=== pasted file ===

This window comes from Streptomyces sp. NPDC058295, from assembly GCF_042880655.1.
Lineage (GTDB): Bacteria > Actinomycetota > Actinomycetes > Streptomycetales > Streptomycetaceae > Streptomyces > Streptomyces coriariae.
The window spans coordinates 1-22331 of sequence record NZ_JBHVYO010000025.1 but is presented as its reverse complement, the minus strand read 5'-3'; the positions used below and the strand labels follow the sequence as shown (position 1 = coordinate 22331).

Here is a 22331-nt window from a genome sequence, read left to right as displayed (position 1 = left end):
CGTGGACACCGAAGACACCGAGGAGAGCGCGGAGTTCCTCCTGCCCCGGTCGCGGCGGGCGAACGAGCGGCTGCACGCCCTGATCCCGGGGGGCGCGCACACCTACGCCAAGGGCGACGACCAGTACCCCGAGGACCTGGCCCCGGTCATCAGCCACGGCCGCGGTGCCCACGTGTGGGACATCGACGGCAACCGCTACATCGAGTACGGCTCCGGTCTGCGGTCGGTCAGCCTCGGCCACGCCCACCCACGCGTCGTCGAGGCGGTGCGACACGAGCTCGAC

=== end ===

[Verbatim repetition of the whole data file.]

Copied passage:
This window comes from Streptomyces sp. NPDC058295, from assembly GCF_042880655.1.
Lineage (GTDB): Bacteria > Actinomycetota > Actinomycetes > Streptomycetales > Streptomycetaceae > Streptomyces > Streptomyces coriariae.
The window spans coordinates 1-22331 of sequence record NZ_JBHVYO010000025.1 but is presented as its reverse complement, the minus strand read 5'-3'; the positions used below and the strand labels follow the sequence as shown (position 1 = coordinate 22331).

Here is a 22331-nt window from a genome sequence, read left to right as displayed (position 1 = left end):
CGTGGACACCGAAGACACCGAGGAGAGCGCGGAGTTCCTCCTGCCCCGGTCGCGGCGGGCGAACGAGCGGCTGCACGCCCTGATCCCGGGGGGCGCGCACACCTACGCCAAGGGCGACGACCAGTACCCCGAGGACCTGGCCCCGGTCATCAGCCACGGCCGCGGTGCCCACGTGTGGGACATCGACGGCAACCGCTACATCGAGTACGGCTCCGGTCTGCGGTCGGTCAGCCTCGGCCACGCCCACCCACGCGTCGTCGAGGCGGTGCGACACGAGCTCGAC